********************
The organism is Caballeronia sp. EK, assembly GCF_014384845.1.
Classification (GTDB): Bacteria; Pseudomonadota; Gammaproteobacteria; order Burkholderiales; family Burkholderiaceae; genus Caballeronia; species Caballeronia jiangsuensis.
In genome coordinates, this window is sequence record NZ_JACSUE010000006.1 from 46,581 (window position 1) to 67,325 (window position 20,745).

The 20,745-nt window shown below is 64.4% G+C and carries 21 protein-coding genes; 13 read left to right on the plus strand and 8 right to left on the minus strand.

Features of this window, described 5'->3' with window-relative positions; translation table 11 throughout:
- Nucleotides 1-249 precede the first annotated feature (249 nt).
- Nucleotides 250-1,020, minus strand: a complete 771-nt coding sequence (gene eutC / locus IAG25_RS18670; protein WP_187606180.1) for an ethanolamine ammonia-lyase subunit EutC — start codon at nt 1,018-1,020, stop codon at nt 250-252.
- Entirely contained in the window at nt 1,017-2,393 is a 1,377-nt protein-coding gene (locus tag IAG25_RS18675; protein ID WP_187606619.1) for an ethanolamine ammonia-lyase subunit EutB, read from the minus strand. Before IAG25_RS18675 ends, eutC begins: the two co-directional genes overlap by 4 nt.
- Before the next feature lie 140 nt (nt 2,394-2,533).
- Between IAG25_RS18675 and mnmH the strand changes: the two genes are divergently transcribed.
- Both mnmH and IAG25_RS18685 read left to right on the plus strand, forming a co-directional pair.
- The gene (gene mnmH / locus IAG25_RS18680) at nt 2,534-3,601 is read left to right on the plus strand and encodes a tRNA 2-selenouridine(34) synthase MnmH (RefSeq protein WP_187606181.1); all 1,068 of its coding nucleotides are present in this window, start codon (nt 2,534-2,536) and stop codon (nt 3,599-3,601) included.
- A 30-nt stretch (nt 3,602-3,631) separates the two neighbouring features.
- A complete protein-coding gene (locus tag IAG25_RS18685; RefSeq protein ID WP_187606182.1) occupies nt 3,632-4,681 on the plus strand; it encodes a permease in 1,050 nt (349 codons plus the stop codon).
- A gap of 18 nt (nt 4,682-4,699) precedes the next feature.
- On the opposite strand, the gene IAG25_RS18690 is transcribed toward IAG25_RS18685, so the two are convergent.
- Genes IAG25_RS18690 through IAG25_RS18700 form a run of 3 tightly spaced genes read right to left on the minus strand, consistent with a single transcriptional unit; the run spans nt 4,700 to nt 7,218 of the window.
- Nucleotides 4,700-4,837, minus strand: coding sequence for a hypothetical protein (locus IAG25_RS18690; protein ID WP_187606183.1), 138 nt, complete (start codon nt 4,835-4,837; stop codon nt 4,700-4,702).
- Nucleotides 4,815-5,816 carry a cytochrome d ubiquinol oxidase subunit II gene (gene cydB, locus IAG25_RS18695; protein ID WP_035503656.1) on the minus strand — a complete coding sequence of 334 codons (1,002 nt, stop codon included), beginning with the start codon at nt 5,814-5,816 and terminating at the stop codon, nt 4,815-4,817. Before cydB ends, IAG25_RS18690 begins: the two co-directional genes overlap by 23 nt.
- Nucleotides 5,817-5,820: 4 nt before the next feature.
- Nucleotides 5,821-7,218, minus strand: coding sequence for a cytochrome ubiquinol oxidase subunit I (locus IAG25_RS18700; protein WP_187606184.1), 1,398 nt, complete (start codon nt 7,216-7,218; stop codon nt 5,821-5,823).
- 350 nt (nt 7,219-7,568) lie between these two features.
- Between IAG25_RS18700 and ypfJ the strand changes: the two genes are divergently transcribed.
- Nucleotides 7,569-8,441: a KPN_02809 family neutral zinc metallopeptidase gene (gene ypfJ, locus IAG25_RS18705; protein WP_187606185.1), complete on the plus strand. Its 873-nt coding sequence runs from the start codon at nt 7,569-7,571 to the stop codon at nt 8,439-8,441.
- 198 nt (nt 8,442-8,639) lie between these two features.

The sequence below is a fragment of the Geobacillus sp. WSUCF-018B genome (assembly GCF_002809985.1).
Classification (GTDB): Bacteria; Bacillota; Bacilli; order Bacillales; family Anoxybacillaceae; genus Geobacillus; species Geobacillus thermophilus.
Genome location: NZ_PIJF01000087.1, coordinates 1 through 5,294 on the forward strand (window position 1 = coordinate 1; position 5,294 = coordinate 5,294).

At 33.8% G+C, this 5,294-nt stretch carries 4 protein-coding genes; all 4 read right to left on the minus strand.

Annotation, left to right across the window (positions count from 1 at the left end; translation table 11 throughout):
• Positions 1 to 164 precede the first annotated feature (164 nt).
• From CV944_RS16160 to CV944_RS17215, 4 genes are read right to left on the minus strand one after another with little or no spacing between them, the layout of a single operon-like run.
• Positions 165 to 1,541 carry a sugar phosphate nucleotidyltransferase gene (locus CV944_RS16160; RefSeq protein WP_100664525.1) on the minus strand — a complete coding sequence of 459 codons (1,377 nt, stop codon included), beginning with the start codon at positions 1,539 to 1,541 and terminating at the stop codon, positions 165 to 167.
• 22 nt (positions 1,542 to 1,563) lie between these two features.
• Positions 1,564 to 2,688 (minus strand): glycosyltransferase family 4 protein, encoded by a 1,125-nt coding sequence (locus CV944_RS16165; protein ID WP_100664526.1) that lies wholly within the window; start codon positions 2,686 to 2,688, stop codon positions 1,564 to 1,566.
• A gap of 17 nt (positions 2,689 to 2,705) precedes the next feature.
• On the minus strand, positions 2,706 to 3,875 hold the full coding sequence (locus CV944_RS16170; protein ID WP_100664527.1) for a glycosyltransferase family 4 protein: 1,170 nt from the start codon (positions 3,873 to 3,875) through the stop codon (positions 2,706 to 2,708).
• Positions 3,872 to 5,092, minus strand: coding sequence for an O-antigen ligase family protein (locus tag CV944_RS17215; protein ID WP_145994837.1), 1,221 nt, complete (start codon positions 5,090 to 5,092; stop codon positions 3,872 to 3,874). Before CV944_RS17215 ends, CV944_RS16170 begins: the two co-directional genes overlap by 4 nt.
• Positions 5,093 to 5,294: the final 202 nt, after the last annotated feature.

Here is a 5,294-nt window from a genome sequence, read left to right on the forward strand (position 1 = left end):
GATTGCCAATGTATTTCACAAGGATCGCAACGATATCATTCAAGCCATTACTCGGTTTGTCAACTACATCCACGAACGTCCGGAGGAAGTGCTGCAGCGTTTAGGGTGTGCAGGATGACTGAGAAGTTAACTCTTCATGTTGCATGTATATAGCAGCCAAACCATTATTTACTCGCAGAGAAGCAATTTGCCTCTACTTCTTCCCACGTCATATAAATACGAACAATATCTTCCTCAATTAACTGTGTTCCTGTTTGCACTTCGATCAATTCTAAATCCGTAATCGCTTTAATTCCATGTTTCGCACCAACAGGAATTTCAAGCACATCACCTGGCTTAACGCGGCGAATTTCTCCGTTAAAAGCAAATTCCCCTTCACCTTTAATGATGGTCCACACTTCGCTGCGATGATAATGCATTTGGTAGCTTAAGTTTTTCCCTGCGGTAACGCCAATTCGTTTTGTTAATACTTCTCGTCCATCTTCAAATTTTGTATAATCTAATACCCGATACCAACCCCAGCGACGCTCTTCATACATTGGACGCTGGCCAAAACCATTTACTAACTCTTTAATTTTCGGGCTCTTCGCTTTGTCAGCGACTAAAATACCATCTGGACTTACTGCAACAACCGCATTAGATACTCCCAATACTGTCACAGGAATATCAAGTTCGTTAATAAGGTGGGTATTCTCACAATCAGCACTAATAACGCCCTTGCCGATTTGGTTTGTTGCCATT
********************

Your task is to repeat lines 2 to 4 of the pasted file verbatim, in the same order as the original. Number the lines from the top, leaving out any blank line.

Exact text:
Classification (GTDB): Bacteria; Pseudomonadota; Gammaproteobacteria; order Burkholderiales; family Burkholderiaceae; genus Caballeronia; species Caballeronia jiangsuensis.
In genome coordinates, this window is sequence record NZ_JACSUE010000006.1 from 46,581 (window position 1) to 67,325 (window position 20,745).

The 20,745-nt window shown below is 64.4% G+C and carries 21 protein-coding genes; 13 read left to right on the plus strand and 8 right to left on the minus strand.